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Setting up as a self emplyed supply teacher

Discussion in 'Supply teaching' started by cliveceltic, Nov 6, 2011.

  1. Probably not. Schools may book you directly if you are vetted through the LEA (or even on an LEA supply list) but would pay you via the LEA and PAYE. I know a few people who work directly with a school and this seems to be how its done. I am actually being paid self employed via an agency (what a flaming cheek).

    I guess you could approach a couple of schools and ask. Maybe someone has a different view.
     
  2. Anonymous

    Anonymous New commenter

    Well I've said my view on being self employed as a teacher on this forum before. I personally don't see how you can be a self employed teacher - yes you can take or leave work as you want but once you get to a school, you are directed and under the charge of a headteacher. That's not the criteria for self employment.
     
  3. As a business doing anything, you are under the orders of your customers, who tell you what to do. The only time it gets exciting is when you are effectively working for one customer.....then IR35 legislation makes them responsible for your lefthanded lesbian tree hugging human rights and they sack you and get someone else in.

    If you can pull it off, then being self-employed is great. I used to be something on the scene in E Cornwall and S Devon and I talked with many and I mean MANY cover "supervisors" (as that's what they were called) about this and was met with the usual "It's not my chequebook, I don't give a ****....If I phone the worst agency in the world and they deliver, than that's my box ticked" attitude.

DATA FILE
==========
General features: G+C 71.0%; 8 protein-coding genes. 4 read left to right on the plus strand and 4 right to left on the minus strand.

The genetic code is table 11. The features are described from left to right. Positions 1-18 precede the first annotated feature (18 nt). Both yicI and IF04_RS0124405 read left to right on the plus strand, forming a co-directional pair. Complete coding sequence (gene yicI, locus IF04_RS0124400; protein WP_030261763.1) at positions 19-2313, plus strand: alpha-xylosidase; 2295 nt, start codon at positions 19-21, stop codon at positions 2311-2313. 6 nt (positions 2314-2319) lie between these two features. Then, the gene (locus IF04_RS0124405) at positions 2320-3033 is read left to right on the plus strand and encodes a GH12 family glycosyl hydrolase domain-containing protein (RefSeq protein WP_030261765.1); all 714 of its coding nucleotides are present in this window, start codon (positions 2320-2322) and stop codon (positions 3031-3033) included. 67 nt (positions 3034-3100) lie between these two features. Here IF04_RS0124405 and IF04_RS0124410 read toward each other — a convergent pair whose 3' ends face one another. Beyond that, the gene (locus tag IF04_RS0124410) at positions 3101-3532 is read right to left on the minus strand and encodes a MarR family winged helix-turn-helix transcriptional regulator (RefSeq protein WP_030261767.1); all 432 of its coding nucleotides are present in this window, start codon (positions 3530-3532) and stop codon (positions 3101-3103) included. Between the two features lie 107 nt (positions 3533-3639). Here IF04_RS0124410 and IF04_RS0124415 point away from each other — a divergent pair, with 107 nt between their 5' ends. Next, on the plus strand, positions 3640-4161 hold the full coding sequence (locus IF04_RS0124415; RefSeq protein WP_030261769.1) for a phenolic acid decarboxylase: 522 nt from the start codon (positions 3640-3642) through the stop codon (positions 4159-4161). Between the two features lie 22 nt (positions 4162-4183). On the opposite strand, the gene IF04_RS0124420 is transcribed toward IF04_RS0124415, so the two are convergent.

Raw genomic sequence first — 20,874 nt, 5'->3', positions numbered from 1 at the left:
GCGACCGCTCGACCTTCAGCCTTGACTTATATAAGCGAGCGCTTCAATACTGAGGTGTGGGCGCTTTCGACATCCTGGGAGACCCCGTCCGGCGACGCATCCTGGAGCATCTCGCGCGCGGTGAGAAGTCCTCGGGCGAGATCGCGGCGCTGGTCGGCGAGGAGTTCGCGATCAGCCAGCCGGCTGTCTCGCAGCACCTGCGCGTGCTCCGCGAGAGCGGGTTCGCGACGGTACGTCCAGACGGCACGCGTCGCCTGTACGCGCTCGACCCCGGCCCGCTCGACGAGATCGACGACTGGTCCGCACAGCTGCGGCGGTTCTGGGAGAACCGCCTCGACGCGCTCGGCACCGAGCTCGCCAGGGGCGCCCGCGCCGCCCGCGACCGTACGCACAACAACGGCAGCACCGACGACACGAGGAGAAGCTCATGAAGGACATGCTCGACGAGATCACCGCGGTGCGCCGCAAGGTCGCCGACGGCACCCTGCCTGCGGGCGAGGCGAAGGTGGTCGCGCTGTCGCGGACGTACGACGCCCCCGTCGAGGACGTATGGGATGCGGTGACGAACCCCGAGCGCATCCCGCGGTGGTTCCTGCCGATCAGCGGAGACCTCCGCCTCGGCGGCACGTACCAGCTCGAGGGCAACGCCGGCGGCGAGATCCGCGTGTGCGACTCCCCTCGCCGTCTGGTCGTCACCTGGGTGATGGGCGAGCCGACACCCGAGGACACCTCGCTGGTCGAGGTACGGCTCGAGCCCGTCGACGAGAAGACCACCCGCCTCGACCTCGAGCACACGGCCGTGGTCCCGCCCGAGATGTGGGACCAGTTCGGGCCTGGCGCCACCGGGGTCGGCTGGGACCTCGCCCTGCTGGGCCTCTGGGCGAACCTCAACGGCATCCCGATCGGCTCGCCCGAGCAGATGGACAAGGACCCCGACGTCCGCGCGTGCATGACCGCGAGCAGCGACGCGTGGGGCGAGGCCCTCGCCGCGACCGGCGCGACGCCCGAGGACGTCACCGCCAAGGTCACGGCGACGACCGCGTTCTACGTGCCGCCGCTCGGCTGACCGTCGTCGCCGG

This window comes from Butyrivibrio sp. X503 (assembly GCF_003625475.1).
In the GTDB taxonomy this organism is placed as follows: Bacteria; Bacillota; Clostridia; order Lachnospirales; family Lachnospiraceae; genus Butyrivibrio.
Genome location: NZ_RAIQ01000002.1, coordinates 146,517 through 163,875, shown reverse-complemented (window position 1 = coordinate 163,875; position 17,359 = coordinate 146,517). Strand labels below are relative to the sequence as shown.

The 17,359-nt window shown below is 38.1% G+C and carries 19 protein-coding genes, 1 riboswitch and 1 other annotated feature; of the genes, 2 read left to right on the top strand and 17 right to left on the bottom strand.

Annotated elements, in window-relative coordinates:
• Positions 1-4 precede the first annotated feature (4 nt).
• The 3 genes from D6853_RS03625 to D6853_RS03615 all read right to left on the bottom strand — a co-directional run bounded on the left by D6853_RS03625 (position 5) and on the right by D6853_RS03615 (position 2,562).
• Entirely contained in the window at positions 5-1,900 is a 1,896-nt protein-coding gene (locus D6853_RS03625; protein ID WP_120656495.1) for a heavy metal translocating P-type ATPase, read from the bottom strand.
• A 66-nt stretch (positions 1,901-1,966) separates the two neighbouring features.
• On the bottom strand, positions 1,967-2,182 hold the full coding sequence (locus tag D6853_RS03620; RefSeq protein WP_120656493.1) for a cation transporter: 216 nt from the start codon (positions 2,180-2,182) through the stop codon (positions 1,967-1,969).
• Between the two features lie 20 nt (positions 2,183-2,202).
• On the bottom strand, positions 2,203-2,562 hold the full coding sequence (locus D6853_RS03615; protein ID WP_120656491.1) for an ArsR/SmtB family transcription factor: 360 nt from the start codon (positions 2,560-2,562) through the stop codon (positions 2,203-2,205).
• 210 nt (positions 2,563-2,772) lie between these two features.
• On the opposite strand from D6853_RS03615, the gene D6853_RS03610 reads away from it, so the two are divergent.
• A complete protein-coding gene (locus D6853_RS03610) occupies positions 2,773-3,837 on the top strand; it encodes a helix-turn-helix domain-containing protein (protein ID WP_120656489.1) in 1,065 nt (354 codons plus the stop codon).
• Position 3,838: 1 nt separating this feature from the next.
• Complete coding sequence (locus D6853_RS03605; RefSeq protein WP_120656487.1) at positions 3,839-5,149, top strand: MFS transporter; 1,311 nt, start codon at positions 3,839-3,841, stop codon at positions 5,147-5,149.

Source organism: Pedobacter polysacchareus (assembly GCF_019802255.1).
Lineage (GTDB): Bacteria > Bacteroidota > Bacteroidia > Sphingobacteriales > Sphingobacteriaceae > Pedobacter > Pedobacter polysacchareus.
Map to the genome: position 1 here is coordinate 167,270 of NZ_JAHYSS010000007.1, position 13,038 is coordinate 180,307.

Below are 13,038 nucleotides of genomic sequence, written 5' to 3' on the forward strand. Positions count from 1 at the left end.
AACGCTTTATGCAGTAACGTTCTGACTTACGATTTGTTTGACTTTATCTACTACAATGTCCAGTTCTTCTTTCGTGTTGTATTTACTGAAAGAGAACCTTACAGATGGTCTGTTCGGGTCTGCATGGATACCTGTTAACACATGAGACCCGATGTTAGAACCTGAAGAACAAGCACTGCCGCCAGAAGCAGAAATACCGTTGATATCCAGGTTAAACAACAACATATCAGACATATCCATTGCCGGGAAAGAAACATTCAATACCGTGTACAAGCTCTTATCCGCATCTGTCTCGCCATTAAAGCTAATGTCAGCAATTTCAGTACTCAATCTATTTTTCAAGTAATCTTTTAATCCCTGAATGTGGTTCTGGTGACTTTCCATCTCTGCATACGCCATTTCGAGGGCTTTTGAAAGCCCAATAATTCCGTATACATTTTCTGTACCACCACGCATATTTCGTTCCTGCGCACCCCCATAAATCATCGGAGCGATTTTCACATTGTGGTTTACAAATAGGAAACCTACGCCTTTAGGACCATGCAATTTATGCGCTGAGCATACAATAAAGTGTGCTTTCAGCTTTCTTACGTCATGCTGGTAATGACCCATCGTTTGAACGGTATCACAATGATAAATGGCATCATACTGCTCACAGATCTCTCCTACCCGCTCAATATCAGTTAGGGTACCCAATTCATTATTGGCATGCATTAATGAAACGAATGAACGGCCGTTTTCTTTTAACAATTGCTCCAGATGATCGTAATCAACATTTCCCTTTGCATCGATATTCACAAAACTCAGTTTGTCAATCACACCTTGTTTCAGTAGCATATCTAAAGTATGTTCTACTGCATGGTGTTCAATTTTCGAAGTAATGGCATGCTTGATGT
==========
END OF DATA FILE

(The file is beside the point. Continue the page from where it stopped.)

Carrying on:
If you are in an area which will take you as self employed, then thank your lucky stars, as it has the probability and is about as realistic as winning the lottery...... then when that does happen, come back on here and we'll explain how you structure yourself to pay no tax.
     
  4. ...furthermore, I went to the head of "an" LEA (who was quite frank) to discuss how the LEA might save several hundred K (this was before CS really ******** things up) and ran a "it would be possible to structure things this way, thus saving £400k" and he essentially said "well, we are such a shambles, schools moaned and so they sort things out themselves and seem ok, so they are probably fine". Agencies do provide a service, even though it most certainly isn't value for money..... you take someone like Select and they are really pumping some spangly offices and big dividends etc, etc. If you cut that **** out, the job could be done by someone who gets rewarded, rather than tapewormed.....

    Sadly this is the public sector, the person you are talking to has a fat pension, has a nice wage and just wants the minimum amount of hassle to get to go home at 3pm. They really really don't give 2 ***** about professional ********, supply teachers moaning or "fairness". They have their lot and all you are is a moaner who for some reason, wants to alter the status quo".


    You have a choice, you can either bang your head against the wall, find something else to do, or wait to see how they react when they find their comfy lot threatened by a creeping cancer...... I do believe "their" unions will save them.... or at least make a massive criplling fuss though.....
     
  5. Self employment is an option, though I've not heard of self employed supply teachers for a while. The problem, it seems to me, is that you can't apply for a CRB yourself, so you need to start with one already from another employer. That situation stretches the CRB situation. Portability expects new employers to check will with the original issuer, and if three months have passed, many or most won't accept portability. Maybe schools willl relax their approach to CRBs, but I doubt it.


    I think supply work, even when employed by others, is truely like self employed work in the expenses accrued, particularly when working directly with schools, but not in the eyes of HMG. At least you get NI paid,
     

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